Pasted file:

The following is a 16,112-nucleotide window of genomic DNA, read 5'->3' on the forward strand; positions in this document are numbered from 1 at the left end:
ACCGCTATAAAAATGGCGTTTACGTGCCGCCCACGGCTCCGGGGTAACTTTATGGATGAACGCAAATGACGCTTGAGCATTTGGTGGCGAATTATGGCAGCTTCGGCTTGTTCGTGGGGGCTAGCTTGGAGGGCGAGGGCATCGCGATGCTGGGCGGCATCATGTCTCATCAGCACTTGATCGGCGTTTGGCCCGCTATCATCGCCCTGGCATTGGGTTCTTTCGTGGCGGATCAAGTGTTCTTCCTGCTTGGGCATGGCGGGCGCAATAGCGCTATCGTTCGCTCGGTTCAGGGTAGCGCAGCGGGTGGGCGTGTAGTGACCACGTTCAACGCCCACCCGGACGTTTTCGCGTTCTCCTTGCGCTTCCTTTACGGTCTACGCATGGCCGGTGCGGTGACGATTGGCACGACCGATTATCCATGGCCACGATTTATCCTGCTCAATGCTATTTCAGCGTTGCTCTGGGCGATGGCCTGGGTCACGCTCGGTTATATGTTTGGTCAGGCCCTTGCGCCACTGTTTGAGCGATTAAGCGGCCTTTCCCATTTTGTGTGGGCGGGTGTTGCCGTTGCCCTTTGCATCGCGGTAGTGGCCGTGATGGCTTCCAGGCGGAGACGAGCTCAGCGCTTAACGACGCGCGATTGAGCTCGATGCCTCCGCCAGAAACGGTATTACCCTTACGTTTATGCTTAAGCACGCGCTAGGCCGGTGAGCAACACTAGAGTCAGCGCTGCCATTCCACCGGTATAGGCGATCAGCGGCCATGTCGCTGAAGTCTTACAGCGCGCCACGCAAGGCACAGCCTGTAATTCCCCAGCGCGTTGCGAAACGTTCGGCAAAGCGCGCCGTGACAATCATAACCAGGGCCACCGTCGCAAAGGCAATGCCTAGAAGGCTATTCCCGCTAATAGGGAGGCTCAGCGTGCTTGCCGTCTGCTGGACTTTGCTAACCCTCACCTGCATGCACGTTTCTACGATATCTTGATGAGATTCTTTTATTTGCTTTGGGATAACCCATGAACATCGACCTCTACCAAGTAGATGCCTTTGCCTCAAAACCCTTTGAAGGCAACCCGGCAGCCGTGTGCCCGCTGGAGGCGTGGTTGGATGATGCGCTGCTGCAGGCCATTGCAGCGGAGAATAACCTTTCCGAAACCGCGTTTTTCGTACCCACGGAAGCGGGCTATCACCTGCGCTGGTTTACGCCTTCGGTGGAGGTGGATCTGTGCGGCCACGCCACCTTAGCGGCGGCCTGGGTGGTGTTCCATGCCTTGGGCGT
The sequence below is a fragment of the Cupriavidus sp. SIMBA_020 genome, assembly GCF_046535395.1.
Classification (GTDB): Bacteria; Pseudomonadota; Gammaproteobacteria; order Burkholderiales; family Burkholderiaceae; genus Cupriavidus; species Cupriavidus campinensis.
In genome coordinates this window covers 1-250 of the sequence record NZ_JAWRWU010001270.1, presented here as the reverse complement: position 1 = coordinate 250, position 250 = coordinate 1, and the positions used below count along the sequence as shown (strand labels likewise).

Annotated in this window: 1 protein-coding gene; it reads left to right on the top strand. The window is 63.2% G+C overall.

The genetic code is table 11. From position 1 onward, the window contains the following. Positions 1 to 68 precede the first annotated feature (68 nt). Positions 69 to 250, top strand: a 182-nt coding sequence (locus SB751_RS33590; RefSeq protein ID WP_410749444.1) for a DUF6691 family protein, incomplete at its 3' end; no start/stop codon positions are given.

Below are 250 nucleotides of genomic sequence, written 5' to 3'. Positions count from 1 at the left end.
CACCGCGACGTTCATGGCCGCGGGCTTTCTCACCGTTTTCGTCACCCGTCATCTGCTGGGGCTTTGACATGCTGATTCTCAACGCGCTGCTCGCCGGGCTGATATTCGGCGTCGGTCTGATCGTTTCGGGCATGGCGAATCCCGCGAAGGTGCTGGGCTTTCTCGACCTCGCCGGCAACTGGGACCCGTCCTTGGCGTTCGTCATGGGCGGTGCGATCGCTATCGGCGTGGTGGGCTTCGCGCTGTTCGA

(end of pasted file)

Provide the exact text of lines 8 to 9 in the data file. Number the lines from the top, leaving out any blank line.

Below are 250 nucleotides of genomic sequence, written 5' to 3'. Positions count from 1 at the left end.
CACCGCGACGTTCATGGCCGCGGGCTTTCTCACCGTTTTCGTCACCCGTCATCTGCTGGGGCTTTGACATGCTGATTCTCAACGCGCTGCTCGCCGGGCTGATATTCGGCGTCGGTCTGATCGTTTCGGGCATGGCGAATCCCGCGAAGGTGCTGGGCTTTCTCGACCTCGCCGGCAACTGGGACCCGTCCTTGGCGTTCGTCATGGGCGGTGCGATCGCTATCGGCGTGGTGGGCTTCGCGCTGTTCGA